Sixty years ago, U.S. National Guard troops in the state of Arkansas escorted black students into all white Central High School in Little Rock.
Today, the U.S. is still wrestling with issues of race. Last weekend, issues of race played out in football stadiums across the U.S.
CGTN’s Jim Spellman reports.
It began in 2016 when an NFL quarterback knelt as the U.S. national anthem was played to protest the treatment of African Americans by police. A handful of other players followed suit. Late last week President Donald Trump weighed in.
“Wouldn’t you love to see one of these NFL owners, when somebody disrespects our flag, to say ‘get that son of a bitch off the field right now’,” Trump told a crowd of supporters at a rally in Alabama. “‘Out! He is fired! He is fired!'”
And once again race has sprung to the forefront of American politics. During Sunday’s football games many players knelt or locked arms, a message to the president and a show of unity.Fans are split over kneeling during the anthem.
“If they keep this up, I’ll stop coming to the games,” said one fan. But others disagreed.
“They did it peacefully so, you know, not everybody is going agree with it but this is America,” said another.
Many fans spoke out against the President.
“What I heard from our President on Friday was divisive and it wasn’t a message of unity,”said a fan at a one NFL game. “The president he has bigger things, bigger fish to fry, he needs to handle his worldly affairs and let us handle this as fans and as owners and as players.”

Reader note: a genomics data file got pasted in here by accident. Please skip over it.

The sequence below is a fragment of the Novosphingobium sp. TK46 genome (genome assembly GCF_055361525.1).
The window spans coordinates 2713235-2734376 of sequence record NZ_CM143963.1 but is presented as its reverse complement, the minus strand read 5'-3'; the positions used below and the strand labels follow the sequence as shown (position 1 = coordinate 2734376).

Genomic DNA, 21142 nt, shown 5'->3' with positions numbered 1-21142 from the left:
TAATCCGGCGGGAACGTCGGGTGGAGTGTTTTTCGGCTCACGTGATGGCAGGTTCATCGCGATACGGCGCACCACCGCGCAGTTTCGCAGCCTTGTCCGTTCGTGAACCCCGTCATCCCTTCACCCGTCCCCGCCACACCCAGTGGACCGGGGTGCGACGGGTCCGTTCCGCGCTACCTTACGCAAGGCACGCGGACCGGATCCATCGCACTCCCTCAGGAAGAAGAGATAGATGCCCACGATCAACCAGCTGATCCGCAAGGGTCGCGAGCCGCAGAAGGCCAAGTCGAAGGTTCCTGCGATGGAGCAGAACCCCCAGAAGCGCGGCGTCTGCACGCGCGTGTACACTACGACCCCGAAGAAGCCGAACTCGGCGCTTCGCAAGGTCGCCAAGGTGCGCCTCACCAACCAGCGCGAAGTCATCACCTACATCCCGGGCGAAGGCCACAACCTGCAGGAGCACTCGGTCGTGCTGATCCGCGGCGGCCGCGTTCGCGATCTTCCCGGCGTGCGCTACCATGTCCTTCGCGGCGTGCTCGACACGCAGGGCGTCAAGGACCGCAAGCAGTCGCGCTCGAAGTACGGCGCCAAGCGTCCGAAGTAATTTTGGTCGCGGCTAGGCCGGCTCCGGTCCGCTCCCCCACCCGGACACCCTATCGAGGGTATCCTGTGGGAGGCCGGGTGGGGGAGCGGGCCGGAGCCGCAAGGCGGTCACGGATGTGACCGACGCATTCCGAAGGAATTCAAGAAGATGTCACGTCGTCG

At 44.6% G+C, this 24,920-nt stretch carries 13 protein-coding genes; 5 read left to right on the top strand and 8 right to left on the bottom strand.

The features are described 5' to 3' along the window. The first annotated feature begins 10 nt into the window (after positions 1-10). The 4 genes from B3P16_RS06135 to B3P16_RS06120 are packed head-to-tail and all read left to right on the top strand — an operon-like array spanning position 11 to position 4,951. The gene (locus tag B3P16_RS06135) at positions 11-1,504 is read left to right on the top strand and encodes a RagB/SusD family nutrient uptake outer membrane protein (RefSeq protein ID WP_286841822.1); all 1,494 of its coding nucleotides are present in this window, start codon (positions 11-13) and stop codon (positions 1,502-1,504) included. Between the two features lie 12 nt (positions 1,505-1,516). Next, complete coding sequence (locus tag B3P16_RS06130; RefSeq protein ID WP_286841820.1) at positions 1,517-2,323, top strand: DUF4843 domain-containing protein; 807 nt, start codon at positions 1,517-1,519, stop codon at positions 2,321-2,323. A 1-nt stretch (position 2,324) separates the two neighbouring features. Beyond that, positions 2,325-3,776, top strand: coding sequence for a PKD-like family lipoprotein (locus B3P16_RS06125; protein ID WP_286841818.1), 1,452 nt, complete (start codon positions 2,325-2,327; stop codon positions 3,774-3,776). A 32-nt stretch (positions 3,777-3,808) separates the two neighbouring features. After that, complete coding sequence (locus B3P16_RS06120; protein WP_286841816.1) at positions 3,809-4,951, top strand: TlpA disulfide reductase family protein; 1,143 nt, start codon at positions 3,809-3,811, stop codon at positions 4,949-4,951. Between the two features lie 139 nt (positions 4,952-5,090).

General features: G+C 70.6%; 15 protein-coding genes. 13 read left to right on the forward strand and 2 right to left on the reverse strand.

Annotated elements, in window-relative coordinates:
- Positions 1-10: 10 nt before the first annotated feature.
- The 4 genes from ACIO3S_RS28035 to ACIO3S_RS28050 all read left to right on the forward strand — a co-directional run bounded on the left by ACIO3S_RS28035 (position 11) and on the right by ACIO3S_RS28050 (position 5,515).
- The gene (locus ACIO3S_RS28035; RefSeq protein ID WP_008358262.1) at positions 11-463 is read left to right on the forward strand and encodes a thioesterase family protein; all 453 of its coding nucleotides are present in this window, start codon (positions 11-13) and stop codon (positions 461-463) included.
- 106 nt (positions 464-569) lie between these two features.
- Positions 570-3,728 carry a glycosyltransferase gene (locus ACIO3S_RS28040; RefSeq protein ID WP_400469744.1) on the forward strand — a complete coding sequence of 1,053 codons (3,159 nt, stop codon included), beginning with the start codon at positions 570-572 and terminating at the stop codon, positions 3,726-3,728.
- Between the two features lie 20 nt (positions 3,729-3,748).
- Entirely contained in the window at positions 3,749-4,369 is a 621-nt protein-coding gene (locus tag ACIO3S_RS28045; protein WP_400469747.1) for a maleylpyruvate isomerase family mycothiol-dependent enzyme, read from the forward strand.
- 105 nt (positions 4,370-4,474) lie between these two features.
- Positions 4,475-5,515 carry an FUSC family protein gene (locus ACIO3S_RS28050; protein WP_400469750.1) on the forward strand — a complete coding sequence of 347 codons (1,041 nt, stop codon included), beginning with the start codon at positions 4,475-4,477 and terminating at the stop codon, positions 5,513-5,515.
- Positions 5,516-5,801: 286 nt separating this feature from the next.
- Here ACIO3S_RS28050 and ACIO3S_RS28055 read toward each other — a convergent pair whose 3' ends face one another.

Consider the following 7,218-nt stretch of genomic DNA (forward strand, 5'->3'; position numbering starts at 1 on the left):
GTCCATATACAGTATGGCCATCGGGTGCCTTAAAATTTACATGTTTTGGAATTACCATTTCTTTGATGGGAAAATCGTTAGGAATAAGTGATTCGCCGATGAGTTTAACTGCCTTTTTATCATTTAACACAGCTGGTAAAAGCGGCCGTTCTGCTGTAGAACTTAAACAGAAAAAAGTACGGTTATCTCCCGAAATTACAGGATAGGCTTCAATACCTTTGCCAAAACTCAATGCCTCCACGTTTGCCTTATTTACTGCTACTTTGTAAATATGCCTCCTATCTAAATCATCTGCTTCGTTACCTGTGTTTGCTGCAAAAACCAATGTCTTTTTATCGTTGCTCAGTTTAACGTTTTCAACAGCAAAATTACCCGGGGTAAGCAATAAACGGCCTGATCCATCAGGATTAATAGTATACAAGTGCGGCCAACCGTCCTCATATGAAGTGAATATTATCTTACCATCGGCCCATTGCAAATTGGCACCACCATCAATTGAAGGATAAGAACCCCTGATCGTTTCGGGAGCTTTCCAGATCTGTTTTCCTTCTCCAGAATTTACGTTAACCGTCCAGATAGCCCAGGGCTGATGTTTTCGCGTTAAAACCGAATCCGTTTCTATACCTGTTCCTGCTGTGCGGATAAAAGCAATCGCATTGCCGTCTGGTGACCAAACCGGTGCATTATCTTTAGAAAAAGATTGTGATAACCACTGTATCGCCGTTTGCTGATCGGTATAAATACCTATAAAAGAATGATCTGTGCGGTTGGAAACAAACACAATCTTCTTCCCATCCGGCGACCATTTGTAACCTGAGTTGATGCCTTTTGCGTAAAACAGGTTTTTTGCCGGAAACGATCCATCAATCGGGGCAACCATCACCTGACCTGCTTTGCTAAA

The controversy spread through other sports over the weekend. Nearly all NASCAR drivers and most fans are white. Several team owners now say they will fire drivers who protest the anthem. Trump praised the move.
While in the predominately black NBA, Steph Curry of reigning champions, the Golden State Warriors, said he would decline an invitation to visit the White House to protest Trump’s actions, leading Trump to disinvite the team and criticize Curry on twitter. But Trump insists the protests are not about race.
“This has nothing to do with race or anything else,” Trump wrote on Twitter. “This has to do with respect for our country and respect for our flag.”
Even as the U.S. struggles again with race, some see an opportunity to use the unifying nature of sports to help bring the country together,.
“It’s not going away, but listening, understanding the other persons point of view and trying to work together to go forward, that is what we need,” said former NFL coach Tony Dungy.
Recent polling before the football controversy suggests three quarters of Americans think race relations in the US are poor and only a quarter approve of the way President Trump is handling the issue.